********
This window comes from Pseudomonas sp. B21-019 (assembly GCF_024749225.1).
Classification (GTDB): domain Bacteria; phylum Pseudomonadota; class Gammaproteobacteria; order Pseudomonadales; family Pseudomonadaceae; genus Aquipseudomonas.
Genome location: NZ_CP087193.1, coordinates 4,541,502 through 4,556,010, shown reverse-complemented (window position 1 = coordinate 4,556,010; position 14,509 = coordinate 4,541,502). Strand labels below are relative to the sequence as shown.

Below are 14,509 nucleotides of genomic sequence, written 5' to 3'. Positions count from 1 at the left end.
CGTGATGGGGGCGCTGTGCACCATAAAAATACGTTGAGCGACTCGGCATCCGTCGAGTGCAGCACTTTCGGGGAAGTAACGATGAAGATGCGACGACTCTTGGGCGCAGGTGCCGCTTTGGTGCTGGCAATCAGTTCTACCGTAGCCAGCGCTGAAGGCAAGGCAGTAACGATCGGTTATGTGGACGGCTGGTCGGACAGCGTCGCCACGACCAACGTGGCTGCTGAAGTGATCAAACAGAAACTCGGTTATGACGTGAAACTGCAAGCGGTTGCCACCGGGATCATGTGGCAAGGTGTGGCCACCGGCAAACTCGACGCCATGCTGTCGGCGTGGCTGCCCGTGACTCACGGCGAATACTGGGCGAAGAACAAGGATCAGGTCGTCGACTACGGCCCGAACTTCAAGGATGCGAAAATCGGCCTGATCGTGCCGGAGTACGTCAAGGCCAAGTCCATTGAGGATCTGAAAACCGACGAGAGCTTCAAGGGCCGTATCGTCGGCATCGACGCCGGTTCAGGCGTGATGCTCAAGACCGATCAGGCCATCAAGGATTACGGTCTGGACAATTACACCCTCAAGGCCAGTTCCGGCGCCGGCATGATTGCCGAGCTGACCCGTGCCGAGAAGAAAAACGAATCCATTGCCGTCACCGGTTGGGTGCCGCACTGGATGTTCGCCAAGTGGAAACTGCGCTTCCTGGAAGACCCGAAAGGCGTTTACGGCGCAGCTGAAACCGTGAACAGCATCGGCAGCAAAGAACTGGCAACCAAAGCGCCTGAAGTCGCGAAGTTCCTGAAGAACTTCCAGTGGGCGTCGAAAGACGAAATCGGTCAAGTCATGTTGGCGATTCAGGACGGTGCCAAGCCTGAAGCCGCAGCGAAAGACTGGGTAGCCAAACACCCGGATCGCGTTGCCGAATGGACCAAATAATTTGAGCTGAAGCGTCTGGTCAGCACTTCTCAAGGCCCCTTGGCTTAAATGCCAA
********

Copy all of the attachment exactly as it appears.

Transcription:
This window comes from Pseudomonas sp. B21-019 (assembly GCF_024749225.1).
Classification (GTDB): domain Bacteria; phylum Pseudomonadota; class Gammaproteobacteria; order Pseudomonadales; family Pseudomonadaceae; genus Aquipseudomonas.
Genome location: NZ_CP087193.1, coordinates 4,541,502 through 4,556,010, shown reverse-complemented (window position 1 = coordinate 4,556,010; position 14,509 = coordinate 4,541,502). Strand labels below are relative to the sequence as shown.

Below are 14,509 nucleotides of genomic sequence, written 5' to 3'. Positions count from 1 at the left end.
CGTGATGGGGGCGCTGTGCACCATAAAAATACGTTGAGCGACTCGGCATCCGTCGAGTGCAGCACTTTCGGGGAAGTAACGATGAAGATGCGACGACTCTTGGGCGCAGGTGCCGCTTTGGTGCTGGCAATCAGTTCTACCGTAGCCAGCGCTGAAGGCAAGGCAGTAACGATCGGTTATGTGGACGGCTGGTCGGACAGCGTCGCCACGACCAACGTGGCTGCTGAAGTGATCAAACAGAAACTCGGTTATGACGTGAAACTGCAAGCGGTTGCCACCGGGATCATGTGGCAAGGTGTGGCCACCGGCAAACTCGACGCCATGCTGTCGGCGTGGCTGCCCGTGACTCACGGCGAATACTGGGCGAAGAACAAGGATCAGGTCGTCGACTACGGCCCGAACTTCAAGGATGCGAAAATCGGCCTGATCGTGCCGGAGTACGTCAAGGCCAAGTCCATTGAGGATCTGAAAACCGACGAGAGCTTCAAGGGCCGTATCGTCGGCATCGACGCCGGTTCAGGCGTGATGCTCAAGACCGATCAGGCCATCAAGGATTACGGTCTGGACAATTACACCCTCAAGGCCAGTTCCGGCGCCGGCATGATTGCCGAGCTGACCCGTGCCGAGAAGAAAAACGAATCCATTGCCGTCACCGGTTGGGTGCCGCACTGGATGTTCGCCAAGTGGAAACTGCGCTTCCTGGAAGACCCGAAAGGCGTTTACGGCGCAGCTGAAACCGTGAACAGCATCGGCAGCAAAGAACTGGCAACCAAAGCGCCTGAAGTCGCGAAGTTCCTGAAGAACTTCCAGTGGGCGTCGAAAGACGAAATCGGTCAAGTCATGTTGGCGATTCAGGACGGTGCCAAGCCTGAAGCCGCAGCGAAAGACTGGGTAGCCAAACACCCGGATCGCGTTGCCGAATGGACCAAATAATTTGAGCTGAAGCGTCTGGTCAGCACTTCTCAAGGCCCCTTGGCTTAAATGCCAA